It’s Day 6 of Lee Davy’s reports from the Triton Poker Series in Montenegro, this time focusing on the winner of the HKD 1,000,000 Main Event, and a roundup from the €1m buy-in Cash Game.
The Asian crowd sitting across from me let out a collective hangover giggle. It sounds like a cacophony of monkeys at the moment a leopard strides into town looking for a headstone so he can piss on the dead.
One of them has the words ‘I Fought The Law’ on the back of his t-shirt. We all know the law won. It makes me wonder if poker players ‘fight’ other poker players, or whether the primary battle is with poker itself?
A few No-Limit Hold’em specialists came to Montenegro to pick up more video game points in the four tournaments on display in the shop window. But let’s not kid ourselves here. These events are the entrée. The cash games are the main course.
Tom Dwan, Phil Ivey, Daniel ‘Jungleman’ Cates – they win millions in these games because they approach them as a never-ending game. Some days you lose; some days you win. But you can’t sit there counting pennies. You need to look ahead until the day the headstone has your name on it, and then take a final count before the leopard cocks his leg.
So how do you ever leave a never-ending game?
It’s a puzzle.
This week, I have stared the beasts in the eye, and none of them has come up with a decent answer. There are no goals. There are no plans. There is only this moment. Only this hand.
Mikita Badziouski Wins the HKD 1,000,000 Main Event
I don’t know what Mikita Badziouski calls himself: cash game player, tournament player, both, but he’s been mixing it up, both sides of the divide this week. And the man with the little handbag is in fine fettle.
After the rush of the HKD 250,000 Short-Deck event, the HKD 1m Main Event felt positively pedestrian, even with a 30-second shot clock. The event attracted 63 entrants, with at least a third of those entrants coming via a second, third or even more bullets.
Steffen Sontheimer entered the final table with the chip lead. The defending champion, Manig Loeser, wasn’t that far behind. But it wouldn’t be the Germans tournament. Heck, it wasn’t the Germans festival. Dietrich Fast bowed out in ninth, Loeser in eighth and Sontheimer in fifth.
The final two opponents were Badziouski and the cash game specialist Rui Cao with the Belarusian taking the title and $2.5m in prize money. It is Badziouski’s most significant win to date beating his previous seven-figure score earned when he finished third in the 2017 World Series of Poker Europe (WSOPE) One Drop High Roller.
Final Table Results
1. Mikita Badziakouski – $2,499,090
2. Rui Cao – $1,683,648
3. Peter Jetten – $1,019,335
4. Wai Leong Chan – $702,146
5. Steffen Sontheimer – $483,171
6. Ivan Leow – $362,410
7. Steve O’Dwyer – $294,514
8. Manig Loeser – $256,681
9. Dietrich Fast – $249,165
The €1m Cash Game
If you have a vision of a professional poker player settling down for a breakfast smoothie, followed by deep meditation, a massage, and an hour listening to Max Richter, before sitting down to play for the €2.5m first prize, then you’re not Rui Cao.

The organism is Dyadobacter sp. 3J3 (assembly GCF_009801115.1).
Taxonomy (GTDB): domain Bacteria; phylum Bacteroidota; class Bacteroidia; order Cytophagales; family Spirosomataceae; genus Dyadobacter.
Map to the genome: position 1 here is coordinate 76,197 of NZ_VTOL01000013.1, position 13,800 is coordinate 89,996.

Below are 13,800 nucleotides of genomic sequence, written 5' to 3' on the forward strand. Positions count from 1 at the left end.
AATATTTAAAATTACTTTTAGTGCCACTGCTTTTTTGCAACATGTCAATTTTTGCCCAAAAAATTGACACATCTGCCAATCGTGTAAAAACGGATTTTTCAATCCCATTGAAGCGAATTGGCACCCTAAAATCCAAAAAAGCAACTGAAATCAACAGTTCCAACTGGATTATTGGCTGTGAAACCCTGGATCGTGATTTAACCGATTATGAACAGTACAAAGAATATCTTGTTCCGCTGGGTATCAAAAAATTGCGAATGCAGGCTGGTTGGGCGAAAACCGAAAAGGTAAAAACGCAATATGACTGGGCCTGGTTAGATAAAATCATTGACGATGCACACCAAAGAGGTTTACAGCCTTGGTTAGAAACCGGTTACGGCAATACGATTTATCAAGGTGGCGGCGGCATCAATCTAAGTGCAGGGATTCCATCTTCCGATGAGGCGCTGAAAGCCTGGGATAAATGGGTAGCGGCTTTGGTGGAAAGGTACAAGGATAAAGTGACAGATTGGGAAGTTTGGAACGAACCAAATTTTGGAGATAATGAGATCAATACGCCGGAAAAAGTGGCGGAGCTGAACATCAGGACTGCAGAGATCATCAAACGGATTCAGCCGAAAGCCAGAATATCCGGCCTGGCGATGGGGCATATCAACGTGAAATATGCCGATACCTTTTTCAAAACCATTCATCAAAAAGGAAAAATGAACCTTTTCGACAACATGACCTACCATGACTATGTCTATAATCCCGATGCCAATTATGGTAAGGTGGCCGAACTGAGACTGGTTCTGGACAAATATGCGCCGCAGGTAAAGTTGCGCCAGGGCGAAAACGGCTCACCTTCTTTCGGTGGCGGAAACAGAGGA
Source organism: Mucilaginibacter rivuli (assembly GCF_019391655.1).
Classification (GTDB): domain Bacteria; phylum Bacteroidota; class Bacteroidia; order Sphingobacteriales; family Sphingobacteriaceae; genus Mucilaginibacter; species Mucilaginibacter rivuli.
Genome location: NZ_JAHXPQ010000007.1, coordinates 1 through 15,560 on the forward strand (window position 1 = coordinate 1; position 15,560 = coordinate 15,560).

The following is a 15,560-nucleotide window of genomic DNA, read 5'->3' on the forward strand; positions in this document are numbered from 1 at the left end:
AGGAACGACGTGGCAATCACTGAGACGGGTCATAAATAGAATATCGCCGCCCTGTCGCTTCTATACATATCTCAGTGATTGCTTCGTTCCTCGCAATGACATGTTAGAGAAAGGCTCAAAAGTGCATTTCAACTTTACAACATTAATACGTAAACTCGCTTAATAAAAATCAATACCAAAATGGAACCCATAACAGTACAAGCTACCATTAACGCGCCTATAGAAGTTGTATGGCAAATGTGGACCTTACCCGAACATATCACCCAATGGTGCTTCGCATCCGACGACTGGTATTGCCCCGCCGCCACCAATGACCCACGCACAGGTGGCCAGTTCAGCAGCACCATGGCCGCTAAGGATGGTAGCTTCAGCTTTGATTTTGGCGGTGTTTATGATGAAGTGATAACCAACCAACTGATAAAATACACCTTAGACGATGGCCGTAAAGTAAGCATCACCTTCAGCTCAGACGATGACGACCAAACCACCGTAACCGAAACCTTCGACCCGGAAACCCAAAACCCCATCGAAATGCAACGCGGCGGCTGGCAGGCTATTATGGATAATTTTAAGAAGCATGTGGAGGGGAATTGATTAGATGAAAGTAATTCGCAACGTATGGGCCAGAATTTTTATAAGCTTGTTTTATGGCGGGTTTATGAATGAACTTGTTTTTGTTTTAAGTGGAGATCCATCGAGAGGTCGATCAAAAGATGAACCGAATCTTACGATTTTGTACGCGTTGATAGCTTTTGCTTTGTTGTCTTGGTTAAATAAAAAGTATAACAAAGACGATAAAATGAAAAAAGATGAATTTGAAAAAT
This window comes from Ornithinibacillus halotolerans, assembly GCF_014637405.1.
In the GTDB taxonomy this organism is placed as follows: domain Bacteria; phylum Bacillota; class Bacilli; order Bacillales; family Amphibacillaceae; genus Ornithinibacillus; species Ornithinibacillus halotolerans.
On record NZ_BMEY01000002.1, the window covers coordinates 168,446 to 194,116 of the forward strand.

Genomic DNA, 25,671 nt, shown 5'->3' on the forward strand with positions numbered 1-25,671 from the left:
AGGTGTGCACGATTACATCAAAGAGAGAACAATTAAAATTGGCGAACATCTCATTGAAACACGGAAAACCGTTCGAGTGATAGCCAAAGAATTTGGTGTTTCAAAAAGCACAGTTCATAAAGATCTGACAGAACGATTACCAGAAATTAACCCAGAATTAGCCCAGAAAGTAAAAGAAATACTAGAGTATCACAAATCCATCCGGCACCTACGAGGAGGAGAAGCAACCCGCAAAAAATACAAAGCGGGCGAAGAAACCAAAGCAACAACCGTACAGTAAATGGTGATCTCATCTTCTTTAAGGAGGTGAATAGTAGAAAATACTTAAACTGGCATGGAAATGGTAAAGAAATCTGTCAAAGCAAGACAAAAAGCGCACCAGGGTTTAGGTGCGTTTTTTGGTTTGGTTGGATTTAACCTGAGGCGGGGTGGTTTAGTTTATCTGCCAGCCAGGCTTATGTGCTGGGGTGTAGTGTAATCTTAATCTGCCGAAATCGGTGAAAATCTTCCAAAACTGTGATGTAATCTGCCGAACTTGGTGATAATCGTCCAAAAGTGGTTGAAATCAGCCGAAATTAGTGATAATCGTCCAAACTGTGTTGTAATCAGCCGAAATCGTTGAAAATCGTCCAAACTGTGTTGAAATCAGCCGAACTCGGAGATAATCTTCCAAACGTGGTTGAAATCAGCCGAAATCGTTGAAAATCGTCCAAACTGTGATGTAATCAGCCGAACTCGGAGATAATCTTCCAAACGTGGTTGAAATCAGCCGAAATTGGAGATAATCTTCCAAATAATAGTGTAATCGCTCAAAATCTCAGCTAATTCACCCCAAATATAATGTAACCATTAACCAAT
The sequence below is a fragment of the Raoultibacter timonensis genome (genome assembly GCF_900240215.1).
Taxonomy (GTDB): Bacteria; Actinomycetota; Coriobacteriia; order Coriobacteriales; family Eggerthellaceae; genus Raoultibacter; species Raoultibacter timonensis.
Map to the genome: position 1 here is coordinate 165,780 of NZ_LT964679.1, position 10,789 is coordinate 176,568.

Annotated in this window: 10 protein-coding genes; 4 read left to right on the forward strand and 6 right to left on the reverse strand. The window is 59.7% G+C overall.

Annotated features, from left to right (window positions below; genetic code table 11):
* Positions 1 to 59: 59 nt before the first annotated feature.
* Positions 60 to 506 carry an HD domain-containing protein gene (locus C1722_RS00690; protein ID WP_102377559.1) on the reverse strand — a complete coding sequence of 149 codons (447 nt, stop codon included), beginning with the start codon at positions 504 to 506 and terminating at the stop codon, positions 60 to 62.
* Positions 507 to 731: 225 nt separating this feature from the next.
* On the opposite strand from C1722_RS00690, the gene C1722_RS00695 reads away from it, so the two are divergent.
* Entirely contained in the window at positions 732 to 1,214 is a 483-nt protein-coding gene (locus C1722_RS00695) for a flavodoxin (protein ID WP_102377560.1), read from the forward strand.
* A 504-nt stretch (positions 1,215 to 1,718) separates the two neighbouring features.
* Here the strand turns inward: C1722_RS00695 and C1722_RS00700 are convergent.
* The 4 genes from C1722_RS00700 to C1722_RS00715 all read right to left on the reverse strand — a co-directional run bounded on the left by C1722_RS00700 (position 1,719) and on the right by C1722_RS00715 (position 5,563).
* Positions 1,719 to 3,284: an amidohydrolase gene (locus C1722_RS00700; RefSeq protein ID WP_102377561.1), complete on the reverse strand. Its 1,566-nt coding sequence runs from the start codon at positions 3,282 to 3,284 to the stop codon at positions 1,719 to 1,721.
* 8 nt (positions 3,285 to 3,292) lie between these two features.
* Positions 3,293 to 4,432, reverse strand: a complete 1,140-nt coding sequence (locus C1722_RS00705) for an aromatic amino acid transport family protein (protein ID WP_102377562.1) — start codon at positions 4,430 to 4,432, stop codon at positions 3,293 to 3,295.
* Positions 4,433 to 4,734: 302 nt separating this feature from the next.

After making the final table, Cao immediately jumped into the €1m buy-in cash game streamed live via Twitch. For once, his fellow players understood he had to leave early. Cao banked a €241,000 profit.
But Cao wasn’t the biggest winner in a night that saw the two largest No-Limit Hold’em cash game pots ever recorded on a live stream. That honour goes to Kane Kalas.
Kalas has spent the entire week commentating on these players, giving him the advantage of seeing all of their hole cards. But when you flop a set on the turn in a €1.8m pot, none of that matters much.
Kalas tangled with Jason Koon in only his fifth hand at the table. It was a four-bet pot with Kalas the aggressor holding pocket tens and Koon calling with AQo. The pot was €263,000 deep before Koon fired another €160,000 at the sight of the Tc turn, and Kalas was more than happy to oblige. The river was the Ad, Koon pulled the trigger, shooting half a million euros into Kane, and the lad quietly said, “Call.”
Kalas left the table €771,000 in profit, the biggest winner in the game.
When we arrived in Montenegro, the men manning the passport control booths looked liked giants with hands like shovels, and at that moment, Koon must have felt them squeezing tightly around his neck.
In the same orbit, Koon flopped a straight flush draw in a threeway hand that saw Tom Dwan hit top pair, and Elton Tsang hit the bottom pair. The action got a little heavy on the flop with Koon check-raising to €100,000 on the Ad8h7h flop. The action forced Dwan to ditch his ATo, but Tsang continued somewhat speculatively with K7dd. The turn brought the Qd out of the deck. Tsang bet €390,000 on his nut flush draw, and Koon called, swelling the pot to €1.5m.
Was Koon about to lose back-to-back monster pots?
On this occasion, the deck came to his rescue.
The 4c hit the river to give Koon the nut straight; Tsang checked, Koon moved all-in to create a €2m pot, and Tsang released his hand into the muck.
Koon eventually left the game €186,000 in the black. Dwan made €176,000, and Patrik Antonius earned €101,000. On the flipside, Phil Ivey donated the entirety of his Short-Deck winnings and some, losing €717,000. Tsang lost €582,000, Zuo Wang shed €217,000, Wang Qiang did the same with €216,000, and the Jungleman ended up on the wrong side of the line with €50,000 in losses.
The €1m cash game is scheduled to reappear over the weekend where players will continue to fight the game hoping that the game doesn’t win.